USUALLY a city affair, Elders this year bypassed 'the big smoke' and headed to the Sebel Hotel, Mandurah, for its 2022 rural real estate conference and planning day.
A diverse array of guest speakers informed, entertained and brought a focus to team work and self improvement strategies.
Elders' State finance and operations manager Shayne Paskins and senior rural real estate executive Simon Cheetham were also future focussed, but took time to hand out a few accolades and plenty of 'pats on the back' for solid recent results.
Reflecting on the past five years, Mr Cheetham highlighted the outstanding growth generated from an all-in team effort.
"In less than five years, we have experienced huge growth in our rural real estate business with the total value of our farmland sales more than tripling," Mr Cheetham said.
"And in just 12 months the team managed to increase the number of farms sold by more than 25 per cent, significantly increasing our market share in a very competitive market.
"We have had great results so far, but the challenge now is keeping that sort of momentum going and that is what today is all about."
Mr Paskins said it was unusual for all agricultural commodities to be firing at the same time and WA had performed extremely well overall, helped by real estate.
"We have exceeded budget and are on track to record a strong finish to the financial year," Mr Paskins said.
"As we push for further growth, we are mindful of the need to provide a good working environment for staff and better facilities for clients and as a result we have earmarked sites for rebuilds or redevelopments.
"You have already seen what can be achieved with our state-of-the-art flagship branch at Muchea.
"Other sites we are working on, although certainly not to the same scale as the $3 million greenfields site at Muchea, are Beverley, Corrigin, Moora, Cranbrook, Pingelly, Northam and Narrogin.
"This is part of setting us up for the next 20 years and to provide functional and safe workplaces for our staff and clients."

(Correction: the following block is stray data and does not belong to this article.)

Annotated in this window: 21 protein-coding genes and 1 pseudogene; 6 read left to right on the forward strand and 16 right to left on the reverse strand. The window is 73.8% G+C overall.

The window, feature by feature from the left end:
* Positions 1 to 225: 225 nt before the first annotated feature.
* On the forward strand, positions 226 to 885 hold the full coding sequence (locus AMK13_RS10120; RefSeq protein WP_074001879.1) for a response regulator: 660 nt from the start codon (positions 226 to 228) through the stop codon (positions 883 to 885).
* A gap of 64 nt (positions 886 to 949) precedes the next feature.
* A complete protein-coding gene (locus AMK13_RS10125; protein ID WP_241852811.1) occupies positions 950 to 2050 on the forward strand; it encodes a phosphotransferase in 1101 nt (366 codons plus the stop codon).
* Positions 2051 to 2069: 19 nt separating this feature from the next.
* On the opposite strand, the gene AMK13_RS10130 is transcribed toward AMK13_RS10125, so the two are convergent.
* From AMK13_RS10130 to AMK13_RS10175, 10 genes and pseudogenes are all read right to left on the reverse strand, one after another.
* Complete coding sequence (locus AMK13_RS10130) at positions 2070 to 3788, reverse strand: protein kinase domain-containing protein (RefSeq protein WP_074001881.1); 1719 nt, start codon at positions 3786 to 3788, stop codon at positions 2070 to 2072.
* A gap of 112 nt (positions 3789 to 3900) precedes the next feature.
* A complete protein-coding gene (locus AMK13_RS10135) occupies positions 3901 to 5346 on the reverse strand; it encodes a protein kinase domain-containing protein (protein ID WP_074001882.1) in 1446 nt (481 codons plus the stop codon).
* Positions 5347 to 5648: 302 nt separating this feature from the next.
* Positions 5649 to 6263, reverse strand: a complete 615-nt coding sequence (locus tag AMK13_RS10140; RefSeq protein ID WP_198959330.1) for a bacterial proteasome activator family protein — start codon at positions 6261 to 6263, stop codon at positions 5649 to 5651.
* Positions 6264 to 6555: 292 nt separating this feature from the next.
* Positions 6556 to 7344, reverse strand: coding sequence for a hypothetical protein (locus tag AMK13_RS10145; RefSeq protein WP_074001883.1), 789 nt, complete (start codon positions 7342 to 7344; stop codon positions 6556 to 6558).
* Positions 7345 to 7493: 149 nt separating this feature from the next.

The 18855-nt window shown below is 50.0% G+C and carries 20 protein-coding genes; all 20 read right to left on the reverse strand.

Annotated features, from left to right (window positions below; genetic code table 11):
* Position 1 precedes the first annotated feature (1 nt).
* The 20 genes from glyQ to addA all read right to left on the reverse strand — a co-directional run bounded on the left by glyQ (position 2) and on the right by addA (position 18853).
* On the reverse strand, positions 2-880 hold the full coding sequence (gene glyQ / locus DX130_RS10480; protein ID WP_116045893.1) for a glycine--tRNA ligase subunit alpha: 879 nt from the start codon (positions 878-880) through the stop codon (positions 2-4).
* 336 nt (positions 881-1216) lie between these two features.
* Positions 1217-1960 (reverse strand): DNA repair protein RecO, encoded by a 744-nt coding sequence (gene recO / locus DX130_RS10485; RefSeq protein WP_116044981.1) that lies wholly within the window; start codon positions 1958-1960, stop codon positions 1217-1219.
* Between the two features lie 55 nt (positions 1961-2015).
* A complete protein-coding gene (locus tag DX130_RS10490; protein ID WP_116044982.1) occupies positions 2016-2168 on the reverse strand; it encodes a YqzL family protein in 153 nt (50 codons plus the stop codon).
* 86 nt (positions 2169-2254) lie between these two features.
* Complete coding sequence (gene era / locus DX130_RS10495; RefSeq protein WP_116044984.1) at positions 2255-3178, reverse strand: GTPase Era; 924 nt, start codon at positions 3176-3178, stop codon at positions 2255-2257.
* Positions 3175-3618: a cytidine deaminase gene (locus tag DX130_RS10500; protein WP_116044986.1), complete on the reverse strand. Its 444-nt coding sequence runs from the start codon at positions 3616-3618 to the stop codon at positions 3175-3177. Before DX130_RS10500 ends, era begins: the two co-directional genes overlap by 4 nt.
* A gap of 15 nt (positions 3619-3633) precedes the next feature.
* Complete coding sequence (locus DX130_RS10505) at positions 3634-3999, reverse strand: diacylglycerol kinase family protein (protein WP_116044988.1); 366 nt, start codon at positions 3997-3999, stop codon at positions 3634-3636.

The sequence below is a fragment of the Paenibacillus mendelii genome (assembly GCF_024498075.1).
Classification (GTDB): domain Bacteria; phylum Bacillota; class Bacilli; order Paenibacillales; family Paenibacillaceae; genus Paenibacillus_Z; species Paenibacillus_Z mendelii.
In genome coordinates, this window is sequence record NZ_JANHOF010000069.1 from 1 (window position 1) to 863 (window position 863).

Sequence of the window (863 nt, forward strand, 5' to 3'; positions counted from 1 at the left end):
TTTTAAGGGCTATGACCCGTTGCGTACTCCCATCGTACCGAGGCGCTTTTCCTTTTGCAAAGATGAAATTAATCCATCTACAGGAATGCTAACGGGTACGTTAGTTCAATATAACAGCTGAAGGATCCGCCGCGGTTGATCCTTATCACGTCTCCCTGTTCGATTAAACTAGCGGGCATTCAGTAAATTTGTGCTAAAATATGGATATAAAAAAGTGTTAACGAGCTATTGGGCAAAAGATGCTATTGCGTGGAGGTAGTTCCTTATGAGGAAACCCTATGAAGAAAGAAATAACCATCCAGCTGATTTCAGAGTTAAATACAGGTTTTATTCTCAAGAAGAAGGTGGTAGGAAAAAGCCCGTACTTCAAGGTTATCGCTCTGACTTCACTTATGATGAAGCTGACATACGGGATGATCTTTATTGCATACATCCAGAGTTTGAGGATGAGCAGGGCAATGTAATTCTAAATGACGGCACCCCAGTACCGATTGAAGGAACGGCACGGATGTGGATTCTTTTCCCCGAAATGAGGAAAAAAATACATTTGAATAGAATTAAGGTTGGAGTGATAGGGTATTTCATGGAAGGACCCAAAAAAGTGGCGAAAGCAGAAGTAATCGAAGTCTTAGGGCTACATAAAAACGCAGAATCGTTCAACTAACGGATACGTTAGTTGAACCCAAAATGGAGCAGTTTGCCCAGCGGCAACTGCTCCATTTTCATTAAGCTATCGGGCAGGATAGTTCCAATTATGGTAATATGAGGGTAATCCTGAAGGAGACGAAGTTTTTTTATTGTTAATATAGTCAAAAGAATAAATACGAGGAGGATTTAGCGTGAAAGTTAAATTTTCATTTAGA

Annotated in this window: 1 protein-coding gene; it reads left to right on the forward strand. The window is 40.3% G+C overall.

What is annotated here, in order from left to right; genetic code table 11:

Guest speaker sessions that followed included Sarab Singh, Corporate Sherpas.
Mr Singh delved into the workings of the human mind, highlighting that what is projected in attitude and dialogue determines what is reflected in response and that working as a team, despite being a group of individuals, provides greater power to a common good.
Social media specialist Ellie Clare, CLP Advertising & Promotion, drove a message of the importance of connecting with the local community, including hosting sponsored events through social media.
And Core Logic's Brendan Spicer walked attendees through the wealth of data available on its website.
Sales coach David James was also strong on community and the value of joining as many groups and events as possible to build networks, the need to continually self assess and ask 'have I performed to my full potential today' and don't dwell on that sale you missed but get on to the next things that you can affect and control.
Forestry and football were other topics in the mix.
Simcoa Operations mining and strategic projects manager Kees Visser gave a lesson in silicon, its application in life as a component in many products from mobile devices to mag wheels and his company's need to source charcoal to produce it, which in turn has forestry and land acquisition consequences.
In a one-on-one chat with Elders Real Estates' Don Fry, Bunbury, former West Coast Eagles footballer and Brownlow medallist Matt Priddis talked about his career journey in football and now as senior relationship manager at AgriFinance Australia, the choices rather than sacrifices made to achieve his goals and the importance of leveraging off your strengths while working on improving your weaknesses to succeed.
"Footy and farming are pretty similar in many ways," Mr Priddis said.
"Farmers go off to the beach for a summer holiday, we get four weeks off a year and many of us head to Dunsborough or the beach too, then we come back into pre-season training.
"Farmers get into preparing their machines for seeding, then the rain comes and they're into it.
"We start our footy season, everything is going well for both of us then the rain stops and Nic Nat does his knee and we both think sh.., you have to regroup and rethink, we start to win a few games and farmers get more rain, things are looking good come September then we lose the finals and farmers get hit with frost.
"There are plenty of challenges but we both go back to the drawing board, work out how we can do things better, then get ready to go round again next year."
Sign up for our newsletter to stay up to date.